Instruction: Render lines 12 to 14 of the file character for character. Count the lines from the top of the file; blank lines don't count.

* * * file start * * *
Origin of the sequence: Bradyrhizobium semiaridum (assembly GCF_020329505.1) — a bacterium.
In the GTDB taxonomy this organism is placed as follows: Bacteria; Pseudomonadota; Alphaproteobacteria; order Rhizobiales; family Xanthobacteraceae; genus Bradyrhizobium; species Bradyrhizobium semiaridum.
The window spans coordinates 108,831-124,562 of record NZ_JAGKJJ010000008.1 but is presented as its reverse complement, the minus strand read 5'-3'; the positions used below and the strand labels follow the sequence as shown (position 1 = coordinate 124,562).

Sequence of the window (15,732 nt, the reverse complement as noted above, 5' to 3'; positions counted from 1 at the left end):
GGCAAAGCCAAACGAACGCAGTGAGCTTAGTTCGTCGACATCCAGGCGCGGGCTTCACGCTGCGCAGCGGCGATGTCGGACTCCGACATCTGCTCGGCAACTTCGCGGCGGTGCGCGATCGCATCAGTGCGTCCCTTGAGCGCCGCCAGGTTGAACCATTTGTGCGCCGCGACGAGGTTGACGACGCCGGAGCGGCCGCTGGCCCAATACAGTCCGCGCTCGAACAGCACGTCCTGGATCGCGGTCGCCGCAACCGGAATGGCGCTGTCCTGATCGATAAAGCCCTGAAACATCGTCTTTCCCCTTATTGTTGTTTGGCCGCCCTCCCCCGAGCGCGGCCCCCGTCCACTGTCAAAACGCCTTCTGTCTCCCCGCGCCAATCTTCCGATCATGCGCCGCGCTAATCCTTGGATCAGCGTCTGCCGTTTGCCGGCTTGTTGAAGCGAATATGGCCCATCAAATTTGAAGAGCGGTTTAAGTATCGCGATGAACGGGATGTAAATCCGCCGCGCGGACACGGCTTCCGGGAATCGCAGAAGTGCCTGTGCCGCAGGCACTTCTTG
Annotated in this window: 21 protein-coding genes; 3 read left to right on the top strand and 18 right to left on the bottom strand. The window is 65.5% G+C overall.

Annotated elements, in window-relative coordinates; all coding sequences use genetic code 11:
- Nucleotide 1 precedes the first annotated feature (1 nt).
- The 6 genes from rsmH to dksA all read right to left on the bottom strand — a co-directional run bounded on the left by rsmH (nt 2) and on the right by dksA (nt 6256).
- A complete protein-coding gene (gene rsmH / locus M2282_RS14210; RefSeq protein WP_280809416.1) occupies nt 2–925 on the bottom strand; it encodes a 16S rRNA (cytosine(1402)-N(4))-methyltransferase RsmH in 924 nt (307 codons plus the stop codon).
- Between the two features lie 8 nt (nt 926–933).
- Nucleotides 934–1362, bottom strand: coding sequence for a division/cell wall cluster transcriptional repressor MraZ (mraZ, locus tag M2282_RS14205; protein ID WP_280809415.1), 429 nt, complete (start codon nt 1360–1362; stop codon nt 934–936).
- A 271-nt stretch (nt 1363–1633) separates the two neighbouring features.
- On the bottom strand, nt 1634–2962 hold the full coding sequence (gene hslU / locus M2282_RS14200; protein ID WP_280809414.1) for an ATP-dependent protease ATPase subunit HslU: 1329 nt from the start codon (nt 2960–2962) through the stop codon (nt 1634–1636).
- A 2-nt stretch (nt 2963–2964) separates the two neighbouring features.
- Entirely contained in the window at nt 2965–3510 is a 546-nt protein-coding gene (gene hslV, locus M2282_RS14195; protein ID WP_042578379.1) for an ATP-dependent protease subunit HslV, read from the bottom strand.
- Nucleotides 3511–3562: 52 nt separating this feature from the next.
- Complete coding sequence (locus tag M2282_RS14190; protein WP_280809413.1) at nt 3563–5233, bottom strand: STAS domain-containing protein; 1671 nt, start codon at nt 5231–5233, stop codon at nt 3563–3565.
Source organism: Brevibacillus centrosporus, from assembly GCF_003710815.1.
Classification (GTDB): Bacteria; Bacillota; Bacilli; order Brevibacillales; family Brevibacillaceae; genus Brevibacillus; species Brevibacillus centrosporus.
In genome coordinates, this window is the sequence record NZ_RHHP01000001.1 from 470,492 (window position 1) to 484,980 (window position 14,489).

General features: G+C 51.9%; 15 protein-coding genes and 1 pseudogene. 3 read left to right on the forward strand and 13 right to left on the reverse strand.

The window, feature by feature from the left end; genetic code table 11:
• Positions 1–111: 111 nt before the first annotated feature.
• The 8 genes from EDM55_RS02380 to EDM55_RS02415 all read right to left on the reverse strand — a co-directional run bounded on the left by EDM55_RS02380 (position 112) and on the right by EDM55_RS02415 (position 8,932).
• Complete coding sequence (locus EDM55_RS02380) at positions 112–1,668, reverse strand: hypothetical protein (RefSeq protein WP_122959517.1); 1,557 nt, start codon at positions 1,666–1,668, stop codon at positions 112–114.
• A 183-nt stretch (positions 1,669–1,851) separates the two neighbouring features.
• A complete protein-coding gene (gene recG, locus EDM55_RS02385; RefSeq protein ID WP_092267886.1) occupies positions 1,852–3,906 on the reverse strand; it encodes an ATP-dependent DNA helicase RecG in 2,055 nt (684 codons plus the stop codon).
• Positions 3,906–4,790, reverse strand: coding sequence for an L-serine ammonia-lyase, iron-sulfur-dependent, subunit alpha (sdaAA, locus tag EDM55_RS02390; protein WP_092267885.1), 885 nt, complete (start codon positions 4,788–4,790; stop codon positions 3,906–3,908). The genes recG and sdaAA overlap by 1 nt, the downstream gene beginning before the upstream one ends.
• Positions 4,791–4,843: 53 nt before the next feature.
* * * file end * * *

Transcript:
- Nucleotides 934–1362, bottom strand: coding sequence for a division/cell wall cluster transcriptional repressor MraZ (mraZ, locus tag M2282_RS14205; protein ID WP_280809415.1), 429 nt, complete (start codon nt 1360–1362; stop codon nt 934–936).
- A 271-nt stretch (nt 1363–1633) separates the two neighbouring features.
- On the bottom strand, nt 1634–2962 hold the full coding sequence (gene hslU / locus M2282_RS14200; protein ID WP_280809414.1) for an ATP-dependent protease ATPase subunit HslU: 1329 nt from the start codon (nt 2960–2962) through the stop codon (nt 1634–1636).